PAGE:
What is mild dysplasia?

The term "dysplasia" refers to abnormal cell changes of the cervix. Mild dysplasia is the least serious stage and means that a woman's cervical cells are slightly abnormal. Other terms for mild dysplasia include low-grade squamous intraepithelial lesions and cervical intraepithelial neoplasia, grade 1. If left untreated, mild dysplasia can progress to more serious stages and even cervical cancer over 10 years or more.

The human papillomavirus (HPV) is almost always the cause of cervical dysplasia. HPV is a common sexually transmitted infection that is usually spread through vaginal or anal sex. Some types of HPV can cause genital warts, and other types can cause cervical dysplasia.

A woman does not experience any symptoms with mild dysplasia. Symptoms usually don't develop until the dysplasia has progressed and becomes cancerous, so it's crucial for women to have regular Pap tests. Pap tests, as they are commonly called, can detect cervical dysplasia and allow early intervention when needed.

In most cases, mild dysplasia goes away on its own, and a woman may not need any treatment. After it is detected, a doctor can determine the severity and decide if treatment is necessary. Often a doctor will schedule a woman for more frequent Pap tests to look for additional cell changes. Some women with mild dysplasia undergo colposcopy, which is a medical procedure that allows the doctor to examine the cervical cells more closely. A doctor may take a biopsy tissue sample during this procedure.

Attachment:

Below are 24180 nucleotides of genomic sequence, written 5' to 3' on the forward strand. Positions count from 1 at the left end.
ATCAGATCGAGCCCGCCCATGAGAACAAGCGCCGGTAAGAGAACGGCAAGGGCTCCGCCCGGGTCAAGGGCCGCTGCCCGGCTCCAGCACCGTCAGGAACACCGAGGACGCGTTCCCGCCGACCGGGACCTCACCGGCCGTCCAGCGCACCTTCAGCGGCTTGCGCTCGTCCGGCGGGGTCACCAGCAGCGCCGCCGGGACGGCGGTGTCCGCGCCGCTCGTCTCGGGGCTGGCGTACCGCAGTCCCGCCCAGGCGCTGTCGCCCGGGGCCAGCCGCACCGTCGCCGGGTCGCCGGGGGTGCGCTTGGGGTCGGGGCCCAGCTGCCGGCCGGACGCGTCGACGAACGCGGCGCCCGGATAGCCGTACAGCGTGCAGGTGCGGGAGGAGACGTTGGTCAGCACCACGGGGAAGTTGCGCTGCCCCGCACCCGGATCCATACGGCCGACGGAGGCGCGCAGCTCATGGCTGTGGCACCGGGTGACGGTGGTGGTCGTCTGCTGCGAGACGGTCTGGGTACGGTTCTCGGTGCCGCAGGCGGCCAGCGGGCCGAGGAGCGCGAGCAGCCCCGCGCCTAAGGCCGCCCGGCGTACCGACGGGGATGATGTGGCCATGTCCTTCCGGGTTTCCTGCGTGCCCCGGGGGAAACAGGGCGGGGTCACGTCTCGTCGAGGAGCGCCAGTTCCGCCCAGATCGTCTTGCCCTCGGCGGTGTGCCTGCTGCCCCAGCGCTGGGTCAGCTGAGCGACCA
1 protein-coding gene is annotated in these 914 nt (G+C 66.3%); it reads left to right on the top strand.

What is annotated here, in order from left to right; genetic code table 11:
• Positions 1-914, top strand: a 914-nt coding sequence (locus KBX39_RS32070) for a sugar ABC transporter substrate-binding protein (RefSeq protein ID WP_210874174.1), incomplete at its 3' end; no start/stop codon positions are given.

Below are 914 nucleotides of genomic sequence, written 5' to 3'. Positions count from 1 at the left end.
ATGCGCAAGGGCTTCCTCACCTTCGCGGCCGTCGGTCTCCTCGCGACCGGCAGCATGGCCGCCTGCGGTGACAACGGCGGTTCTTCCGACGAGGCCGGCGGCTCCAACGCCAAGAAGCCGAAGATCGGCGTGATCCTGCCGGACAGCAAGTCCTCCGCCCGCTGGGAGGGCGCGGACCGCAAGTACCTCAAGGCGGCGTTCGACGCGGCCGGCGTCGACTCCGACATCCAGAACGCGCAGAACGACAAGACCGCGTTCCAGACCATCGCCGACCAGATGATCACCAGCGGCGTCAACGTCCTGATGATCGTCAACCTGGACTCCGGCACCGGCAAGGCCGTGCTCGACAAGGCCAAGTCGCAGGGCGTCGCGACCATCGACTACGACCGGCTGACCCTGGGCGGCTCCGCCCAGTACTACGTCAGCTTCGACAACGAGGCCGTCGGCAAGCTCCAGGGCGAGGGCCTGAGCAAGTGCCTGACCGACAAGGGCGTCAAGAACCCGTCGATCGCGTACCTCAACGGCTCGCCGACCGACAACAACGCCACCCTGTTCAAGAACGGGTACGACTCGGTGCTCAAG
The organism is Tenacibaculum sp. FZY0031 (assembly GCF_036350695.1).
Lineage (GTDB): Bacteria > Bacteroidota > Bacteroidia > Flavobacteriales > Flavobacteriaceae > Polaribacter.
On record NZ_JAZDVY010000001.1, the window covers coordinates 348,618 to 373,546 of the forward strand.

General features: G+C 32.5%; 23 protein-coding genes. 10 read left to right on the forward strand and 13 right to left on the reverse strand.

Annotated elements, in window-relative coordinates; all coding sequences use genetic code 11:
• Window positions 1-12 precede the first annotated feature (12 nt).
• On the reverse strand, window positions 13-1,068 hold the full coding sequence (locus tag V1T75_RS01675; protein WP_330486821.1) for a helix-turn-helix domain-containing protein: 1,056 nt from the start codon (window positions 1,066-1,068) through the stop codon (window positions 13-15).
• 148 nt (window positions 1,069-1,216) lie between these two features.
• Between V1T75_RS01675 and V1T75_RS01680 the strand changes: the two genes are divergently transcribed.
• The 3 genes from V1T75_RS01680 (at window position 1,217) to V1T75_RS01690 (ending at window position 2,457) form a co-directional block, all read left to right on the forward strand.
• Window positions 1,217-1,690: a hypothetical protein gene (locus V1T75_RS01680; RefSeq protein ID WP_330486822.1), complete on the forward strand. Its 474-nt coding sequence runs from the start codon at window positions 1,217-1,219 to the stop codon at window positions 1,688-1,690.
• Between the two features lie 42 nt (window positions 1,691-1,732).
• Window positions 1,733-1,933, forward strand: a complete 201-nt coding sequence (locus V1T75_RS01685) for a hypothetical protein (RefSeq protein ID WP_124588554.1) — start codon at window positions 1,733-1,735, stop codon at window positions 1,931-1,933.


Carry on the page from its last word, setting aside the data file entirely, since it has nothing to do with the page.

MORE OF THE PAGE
If the dysplasia progresses, there are several treatment options. A doctor may use a loop electrosurgical excision procedure (LEEP) to remove abnormal tissue. With cryosurgery or cryocautery, the doctor uses a cryoprobe to freeze and kill abnormal cells. Another option is laser ablation, which is when a doctor uses a laser to kill abnormal cervical cells.

Women who were sexually active before the age of 18, had multiple sexual partners, or gave birth before the age of 16 are at increased risk of developing cervical dysplasia. Women with weakened immune systems and those who smoke are also more likely to get it. A woman can reduce her risk by practicing monogamy and using condoms during sex, which will help reduce her risk of contracting HPV. Women between the ages of 9 and 26 can also be vaccinated against some types of HPV.

The prognosis for women with mild dysplasia is excellent. Many cases resolve on their own, and cases that persist can be treated early before they progress to cervical cancer. Women should have routine Pap tests to successfully detect and prevent

Go up